Opinion

Is there still a future for Black Friday in the UK?

4 min read

17 November 2017

For US retailers, Black Friday represents the biggest shopping day of the year, so it's not surprising that it made the leap across to the UK, adopted by Amazon in 2010.

Three years later other retail brands, specifically Asda (no doubt as part of its Walmart heritage), jumped on the bandwagon and unleased its own Black Friday special offers. The intention was, obviously, to ramp up sales, but also to deliver discounts and amazing deals to its customers, with a view to improving loyalty.

The expectation was to add this sales promotion to the calendar on a long-term basis and reap the rewards. But the reality for Asda was a little different. Just hours after Black Friday began, the media was filled, not with news of amazing discounts on offer, but rather, images of customers physically fighting it out in store to grab hold of these bargains.

Now, is Black Friday really such a big deal in the UK? Especially as the one-day promotion has branched out to include Cyber Monday, another US import, which takes place on the Monday after Black Friday.

This is the day where consumers are lured online by retailers, with the promise of even bigger and better discounts. In 2016, UK shoppers spent £1.9bn on Cyber Monday, and the discount day broke records in the US, where $3.45bn was spent online.

In recent years, Black Friday and Cyber Monday have morphed to include the weekend in between, as many retailers extend promotions by offering them both before and after Black Friday. Retailers, including Currys PC World, are offering ten days of discounts and Amazon has also just announced ten days of deals starting Friday 17 November with the sale continuing until 23:59 on Sunday 26 November.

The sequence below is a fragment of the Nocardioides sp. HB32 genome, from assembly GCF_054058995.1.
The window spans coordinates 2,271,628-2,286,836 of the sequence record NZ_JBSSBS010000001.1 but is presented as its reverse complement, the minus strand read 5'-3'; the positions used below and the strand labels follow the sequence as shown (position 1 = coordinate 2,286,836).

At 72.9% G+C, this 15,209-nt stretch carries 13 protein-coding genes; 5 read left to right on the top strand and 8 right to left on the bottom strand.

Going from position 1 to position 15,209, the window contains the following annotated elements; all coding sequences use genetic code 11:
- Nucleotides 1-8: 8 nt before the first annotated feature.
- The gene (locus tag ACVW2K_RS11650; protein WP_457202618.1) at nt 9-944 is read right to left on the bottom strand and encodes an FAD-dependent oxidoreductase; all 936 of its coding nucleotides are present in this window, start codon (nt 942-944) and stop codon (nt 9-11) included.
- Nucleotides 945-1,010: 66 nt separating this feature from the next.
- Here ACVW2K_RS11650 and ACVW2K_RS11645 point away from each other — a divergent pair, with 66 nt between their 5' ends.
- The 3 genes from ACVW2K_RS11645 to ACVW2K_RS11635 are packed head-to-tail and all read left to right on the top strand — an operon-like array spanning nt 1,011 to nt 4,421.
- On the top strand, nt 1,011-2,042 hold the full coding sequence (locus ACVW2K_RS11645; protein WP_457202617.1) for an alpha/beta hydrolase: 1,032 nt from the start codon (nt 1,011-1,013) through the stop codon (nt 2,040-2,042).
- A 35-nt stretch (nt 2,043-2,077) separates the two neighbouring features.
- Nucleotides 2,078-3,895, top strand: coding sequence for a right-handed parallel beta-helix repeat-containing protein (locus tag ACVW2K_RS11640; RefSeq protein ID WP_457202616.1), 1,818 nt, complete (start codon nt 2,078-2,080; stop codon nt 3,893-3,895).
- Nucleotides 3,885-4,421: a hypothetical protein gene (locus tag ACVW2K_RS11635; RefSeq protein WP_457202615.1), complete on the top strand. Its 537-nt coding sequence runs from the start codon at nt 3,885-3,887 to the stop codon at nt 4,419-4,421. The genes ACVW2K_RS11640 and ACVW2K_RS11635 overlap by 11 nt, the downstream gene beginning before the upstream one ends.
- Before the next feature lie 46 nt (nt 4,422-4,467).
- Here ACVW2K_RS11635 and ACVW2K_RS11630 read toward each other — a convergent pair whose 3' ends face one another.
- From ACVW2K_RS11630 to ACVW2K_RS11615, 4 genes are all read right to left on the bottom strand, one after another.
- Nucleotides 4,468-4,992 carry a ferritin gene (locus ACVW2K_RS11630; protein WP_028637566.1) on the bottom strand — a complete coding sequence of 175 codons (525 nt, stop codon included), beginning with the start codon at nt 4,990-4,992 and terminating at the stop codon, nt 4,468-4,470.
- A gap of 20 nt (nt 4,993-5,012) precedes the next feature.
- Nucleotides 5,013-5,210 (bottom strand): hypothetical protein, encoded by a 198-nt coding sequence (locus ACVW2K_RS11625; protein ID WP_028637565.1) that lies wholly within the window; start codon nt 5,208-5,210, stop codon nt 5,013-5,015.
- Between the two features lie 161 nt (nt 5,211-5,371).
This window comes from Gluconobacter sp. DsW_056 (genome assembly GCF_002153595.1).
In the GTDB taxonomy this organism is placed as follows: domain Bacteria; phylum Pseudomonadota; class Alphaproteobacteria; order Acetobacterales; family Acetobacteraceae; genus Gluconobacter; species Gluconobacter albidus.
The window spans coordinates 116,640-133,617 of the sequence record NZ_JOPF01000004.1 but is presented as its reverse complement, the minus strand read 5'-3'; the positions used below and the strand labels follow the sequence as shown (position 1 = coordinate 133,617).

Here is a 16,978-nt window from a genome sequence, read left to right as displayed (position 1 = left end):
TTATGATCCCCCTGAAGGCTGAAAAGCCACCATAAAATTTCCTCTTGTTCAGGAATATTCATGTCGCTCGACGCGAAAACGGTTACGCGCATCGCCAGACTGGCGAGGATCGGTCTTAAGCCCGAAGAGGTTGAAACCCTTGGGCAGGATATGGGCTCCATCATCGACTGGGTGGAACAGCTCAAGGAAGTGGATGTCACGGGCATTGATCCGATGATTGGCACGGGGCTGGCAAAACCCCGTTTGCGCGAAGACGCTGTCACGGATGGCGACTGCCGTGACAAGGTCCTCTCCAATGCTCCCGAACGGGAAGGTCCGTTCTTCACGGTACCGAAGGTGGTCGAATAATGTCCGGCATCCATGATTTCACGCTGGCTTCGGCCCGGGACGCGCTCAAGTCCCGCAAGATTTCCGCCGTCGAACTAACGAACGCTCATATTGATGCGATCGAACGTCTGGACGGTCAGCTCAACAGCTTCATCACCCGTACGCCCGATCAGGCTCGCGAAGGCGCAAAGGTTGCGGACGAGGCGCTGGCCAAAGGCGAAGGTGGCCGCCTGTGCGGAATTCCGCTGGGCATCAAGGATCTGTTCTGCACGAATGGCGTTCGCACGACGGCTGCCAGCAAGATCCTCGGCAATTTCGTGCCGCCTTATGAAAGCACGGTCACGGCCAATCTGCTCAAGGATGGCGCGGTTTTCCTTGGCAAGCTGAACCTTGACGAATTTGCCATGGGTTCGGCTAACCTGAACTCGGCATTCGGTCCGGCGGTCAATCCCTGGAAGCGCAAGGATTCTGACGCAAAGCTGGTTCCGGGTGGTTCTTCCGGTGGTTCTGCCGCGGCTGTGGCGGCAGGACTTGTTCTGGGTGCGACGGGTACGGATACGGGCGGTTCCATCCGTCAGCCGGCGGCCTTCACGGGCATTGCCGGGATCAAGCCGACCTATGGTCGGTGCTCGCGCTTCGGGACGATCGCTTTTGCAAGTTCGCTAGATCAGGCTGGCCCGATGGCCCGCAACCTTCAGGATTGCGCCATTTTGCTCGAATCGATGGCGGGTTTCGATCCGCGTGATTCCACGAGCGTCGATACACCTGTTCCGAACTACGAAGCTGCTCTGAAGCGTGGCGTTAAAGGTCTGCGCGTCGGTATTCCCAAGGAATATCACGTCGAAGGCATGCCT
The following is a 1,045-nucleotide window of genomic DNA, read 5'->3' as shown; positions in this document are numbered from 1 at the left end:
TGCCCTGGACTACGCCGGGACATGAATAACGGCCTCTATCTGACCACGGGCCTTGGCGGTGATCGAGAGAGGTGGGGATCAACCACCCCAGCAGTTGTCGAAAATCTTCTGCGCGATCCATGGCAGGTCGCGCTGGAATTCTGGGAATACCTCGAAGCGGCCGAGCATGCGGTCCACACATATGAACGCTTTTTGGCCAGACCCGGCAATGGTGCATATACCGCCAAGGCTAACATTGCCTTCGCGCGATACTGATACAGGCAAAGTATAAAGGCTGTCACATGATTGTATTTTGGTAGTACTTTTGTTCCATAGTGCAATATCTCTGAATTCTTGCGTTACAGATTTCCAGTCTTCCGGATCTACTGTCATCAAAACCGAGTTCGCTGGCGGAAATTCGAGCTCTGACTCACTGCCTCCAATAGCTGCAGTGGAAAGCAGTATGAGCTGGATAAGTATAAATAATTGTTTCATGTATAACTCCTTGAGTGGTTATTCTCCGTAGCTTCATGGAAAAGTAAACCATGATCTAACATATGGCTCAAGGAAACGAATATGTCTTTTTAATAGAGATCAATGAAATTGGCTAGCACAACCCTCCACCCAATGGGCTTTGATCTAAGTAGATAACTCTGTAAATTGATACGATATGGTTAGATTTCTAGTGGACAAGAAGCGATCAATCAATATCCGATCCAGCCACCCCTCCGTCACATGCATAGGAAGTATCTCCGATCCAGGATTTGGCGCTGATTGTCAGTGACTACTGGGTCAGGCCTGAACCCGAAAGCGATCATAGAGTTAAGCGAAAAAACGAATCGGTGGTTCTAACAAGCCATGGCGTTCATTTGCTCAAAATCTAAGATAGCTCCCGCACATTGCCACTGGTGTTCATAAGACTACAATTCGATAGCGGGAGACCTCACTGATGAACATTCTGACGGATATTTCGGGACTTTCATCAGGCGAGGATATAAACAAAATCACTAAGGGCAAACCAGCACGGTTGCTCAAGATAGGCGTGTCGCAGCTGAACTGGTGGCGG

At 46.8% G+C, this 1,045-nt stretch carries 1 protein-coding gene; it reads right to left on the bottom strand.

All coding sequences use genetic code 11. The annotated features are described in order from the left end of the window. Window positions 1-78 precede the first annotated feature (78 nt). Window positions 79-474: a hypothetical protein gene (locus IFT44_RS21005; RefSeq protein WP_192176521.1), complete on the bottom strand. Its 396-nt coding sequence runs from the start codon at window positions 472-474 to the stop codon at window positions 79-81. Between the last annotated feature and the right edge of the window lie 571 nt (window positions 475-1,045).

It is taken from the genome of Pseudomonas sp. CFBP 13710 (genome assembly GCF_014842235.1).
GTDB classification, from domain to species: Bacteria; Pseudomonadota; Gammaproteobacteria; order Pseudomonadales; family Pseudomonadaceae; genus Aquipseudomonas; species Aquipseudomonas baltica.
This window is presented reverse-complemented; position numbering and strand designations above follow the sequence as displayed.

But interestingly, not all UK retailers are convinced by Black Friday. Asda stepped away from Black Friday deals in 2015, citing: “Instead of the hustle and bustle and pressure of one or two day sales where customers typically push the boat out on high-value items, this year Asda customers say they’d prefer deals on value-for-money, high-quality products that all the family can enjoy.”

Retailers such as ASOS, IKEA, Next and Homebase, also refrained, while others like M&S and Selfridges instead focused on Christmas promotions. Taking it a step further, retailers like FatFace publicly abstained from the promotion and instead donated £100,000 of its profits to charity.

But putting all this aside, how does Black Friday / Cyber Weekend in the UK compare to other countries? Not as well as expected. UK retailers don’t apply the same level of discounts as other countries.

Compared to other European countries and our cousins across the pond, UK retailers cut prices by nine per cent, while those in Germany (23 per centt), France (26 per cent), the US (29 per cent) and Canada (36 per cent) reduced prices substantially more.

Taking a wider view, how does Black Friday compare to other sales events? Black Friday doesn’t actually represent the biggest global shopping day. That honour goes to Singles Day, which takes place in China two weeks before Black Friday. Last year, Chinese shoppers spent $17.8bn (£14.2bn) in just one day.

In the retail world there will always be those looking for new ideas and new ways to drive sales and improve customer loyalty.

But looking back at the relatively short Black Friday history in the UK, is this one of those ideas that will stay the distance? Shoppers may have spent an unprecedented £5.8bn over Cyber Weekend 2016, but are they convinced? Or will both brands and consumers instead opt for good, all-year-round value?

David Buckingham is CEO of Ecrebo